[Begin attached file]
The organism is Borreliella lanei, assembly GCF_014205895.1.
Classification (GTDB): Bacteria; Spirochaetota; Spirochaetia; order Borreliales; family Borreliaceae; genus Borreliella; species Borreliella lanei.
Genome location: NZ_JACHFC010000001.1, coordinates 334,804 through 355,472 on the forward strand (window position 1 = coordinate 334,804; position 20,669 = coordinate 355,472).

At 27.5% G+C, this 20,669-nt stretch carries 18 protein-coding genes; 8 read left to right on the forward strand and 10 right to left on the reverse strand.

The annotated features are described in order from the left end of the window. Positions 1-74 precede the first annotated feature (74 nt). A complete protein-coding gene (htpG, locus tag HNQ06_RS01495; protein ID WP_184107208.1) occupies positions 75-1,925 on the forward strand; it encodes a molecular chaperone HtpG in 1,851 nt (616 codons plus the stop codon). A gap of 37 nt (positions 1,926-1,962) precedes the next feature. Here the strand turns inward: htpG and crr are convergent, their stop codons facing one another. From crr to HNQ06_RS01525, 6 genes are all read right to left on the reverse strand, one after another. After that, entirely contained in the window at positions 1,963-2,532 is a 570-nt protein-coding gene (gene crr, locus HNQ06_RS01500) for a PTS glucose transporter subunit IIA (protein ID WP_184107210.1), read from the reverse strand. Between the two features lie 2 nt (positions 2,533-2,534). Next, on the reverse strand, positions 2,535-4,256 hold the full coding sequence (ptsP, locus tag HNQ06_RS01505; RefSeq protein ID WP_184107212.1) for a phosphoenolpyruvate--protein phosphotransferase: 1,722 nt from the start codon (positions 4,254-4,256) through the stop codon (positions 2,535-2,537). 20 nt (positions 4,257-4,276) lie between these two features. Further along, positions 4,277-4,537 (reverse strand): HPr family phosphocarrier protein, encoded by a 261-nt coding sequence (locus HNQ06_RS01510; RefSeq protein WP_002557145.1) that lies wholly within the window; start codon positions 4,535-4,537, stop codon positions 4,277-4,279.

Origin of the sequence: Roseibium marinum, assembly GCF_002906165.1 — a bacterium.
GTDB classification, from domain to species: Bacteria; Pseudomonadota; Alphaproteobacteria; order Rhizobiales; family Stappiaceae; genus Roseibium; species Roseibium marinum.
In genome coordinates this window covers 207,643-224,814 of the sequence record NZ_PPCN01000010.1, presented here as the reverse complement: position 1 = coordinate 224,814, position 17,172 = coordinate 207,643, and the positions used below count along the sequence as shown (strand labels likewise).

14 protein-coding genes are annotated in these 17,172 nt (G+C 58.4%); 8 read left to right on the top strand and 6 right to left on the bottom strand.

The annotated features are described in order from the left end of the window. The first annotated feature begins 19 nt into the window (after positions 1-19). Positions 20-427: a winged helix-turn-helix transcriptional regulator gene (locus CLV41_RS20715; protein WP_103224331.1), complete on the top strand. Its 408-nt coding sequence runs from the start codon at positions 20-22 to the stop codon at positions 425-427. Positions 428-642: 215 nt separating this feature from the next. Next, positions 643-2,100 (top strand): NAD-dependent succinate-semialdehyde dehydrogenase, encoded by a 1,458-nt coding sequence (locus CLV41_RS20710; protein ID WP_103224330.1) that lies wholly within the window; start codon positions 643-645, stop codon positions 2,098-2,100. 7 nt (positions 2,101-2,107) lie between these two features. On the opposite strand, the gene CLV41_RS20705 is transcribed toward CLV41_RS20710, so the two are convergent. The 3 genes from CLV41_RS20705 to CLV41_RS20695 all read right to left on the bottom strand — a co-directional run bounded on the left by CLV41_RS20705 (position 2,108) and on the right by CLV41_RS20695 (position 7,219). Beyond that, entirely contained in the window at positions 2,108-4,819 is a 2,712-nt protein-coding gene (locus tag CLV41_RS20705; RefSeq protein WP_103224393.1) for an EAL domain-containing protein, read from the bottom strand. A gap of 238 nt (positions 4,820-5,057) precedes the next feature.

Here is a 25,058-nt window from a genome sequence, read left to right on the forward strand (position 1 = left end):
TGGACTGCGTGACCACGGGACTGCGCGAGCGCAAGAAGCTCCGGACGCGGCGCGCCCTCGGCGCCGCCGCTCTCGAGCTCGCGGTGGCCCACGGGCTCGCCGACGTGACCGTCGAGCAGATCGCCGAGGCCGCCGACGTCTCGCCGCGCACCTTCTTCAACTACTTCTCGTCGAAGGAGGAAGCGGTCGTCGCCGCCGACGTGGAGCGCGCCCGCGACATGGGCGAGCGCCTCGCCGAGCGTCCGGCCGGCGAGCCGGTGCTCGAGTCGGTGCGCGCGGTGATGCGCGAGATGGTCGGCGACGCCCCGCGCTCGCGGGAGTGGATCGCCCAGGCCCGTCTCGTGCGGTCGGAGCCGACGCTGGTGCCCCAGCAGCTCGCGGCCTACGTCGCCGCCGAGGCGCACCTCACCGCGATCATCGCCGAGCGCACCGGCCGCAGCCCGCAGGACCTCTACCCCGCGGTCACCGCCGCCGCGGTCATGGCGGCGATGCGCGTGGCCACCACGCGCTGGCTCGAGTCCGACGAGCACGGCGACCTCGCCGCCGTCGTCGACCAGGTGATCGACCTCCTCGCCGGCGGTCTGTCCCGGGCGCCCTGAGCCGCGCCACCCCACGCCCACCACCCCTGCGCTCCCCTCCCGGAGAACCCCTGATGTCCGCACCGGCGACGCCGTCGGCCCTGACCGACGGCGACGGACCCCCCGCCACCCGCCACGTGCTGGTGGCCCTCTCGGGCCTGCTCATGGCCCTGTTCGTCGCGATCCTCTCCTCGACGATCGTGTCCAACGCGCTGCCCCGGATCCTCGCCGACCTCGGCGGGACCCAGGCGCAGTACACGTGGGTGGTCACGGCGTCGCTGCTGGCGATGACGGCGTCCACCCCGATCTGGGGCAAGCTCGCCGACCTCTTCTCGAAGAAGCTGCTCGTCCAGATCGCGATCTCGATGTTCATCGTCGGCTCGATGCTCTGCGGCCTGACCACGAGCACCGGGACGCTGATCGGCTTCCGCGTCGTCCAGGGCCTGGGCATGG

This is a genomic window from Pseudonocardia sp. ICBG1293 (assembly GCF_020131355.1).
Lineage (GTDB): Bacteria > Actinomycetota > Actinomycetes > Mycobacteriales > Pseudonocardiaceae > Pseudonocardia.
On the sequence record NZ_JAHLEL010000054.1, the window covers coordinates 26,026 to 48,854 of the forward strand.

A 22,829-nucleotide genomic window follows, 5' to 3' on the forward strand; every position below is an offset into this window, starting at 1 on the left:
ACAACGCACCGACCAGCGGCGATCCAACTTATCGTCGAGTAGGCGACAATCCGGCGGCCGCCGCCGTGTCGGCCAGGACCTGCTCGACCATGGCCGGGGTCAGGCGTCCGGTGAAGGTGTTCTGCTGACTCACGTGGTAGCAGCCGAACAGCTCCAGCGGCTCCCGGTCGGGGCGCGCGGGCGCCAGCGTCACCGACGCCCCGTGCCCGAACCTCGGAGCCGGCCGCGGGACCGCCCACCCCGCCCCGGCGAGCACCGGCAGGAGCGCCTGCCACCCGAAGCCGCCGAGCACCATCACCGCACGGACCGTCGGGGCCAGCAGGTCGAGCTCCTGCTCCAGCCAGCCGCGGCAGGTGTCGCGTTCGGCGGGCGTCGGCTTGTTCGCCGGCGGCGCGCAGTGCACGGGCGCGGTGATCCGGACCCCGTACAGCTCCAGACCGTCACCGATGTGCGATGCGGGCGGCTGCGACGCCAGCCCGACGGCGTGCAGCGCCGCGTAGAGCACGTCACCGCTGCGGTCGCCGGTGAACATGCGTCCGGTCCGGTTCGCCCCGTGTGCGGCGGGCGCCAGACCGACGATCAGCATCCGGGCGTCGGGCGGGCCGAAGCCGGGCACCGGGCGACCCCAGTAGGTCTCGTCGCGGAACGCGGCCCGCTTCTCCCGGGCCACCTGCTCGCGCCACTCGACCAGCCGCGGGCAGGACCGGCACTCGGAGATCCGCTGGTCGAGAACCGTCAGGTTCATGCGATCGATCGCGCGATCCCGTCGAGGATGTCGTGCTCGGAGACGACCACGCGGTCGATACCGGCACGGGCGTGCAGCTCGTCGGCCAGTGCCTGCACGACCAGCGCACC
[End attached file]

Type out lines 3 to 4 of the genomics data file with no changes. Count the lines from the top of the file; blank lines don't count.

Genome location: NZ_JACHFC010000001.1, coordinates 334,804 through 355,472 on the forward strand (window position 1 = coordinate 334,804; position 20,669 = coordinate 355,472).

At 27.5% G+C, this 20,669-nt stretch carries 18 protein-coding genes; 8 read left to right on the forward strand and 10 right to left on the reverse strand.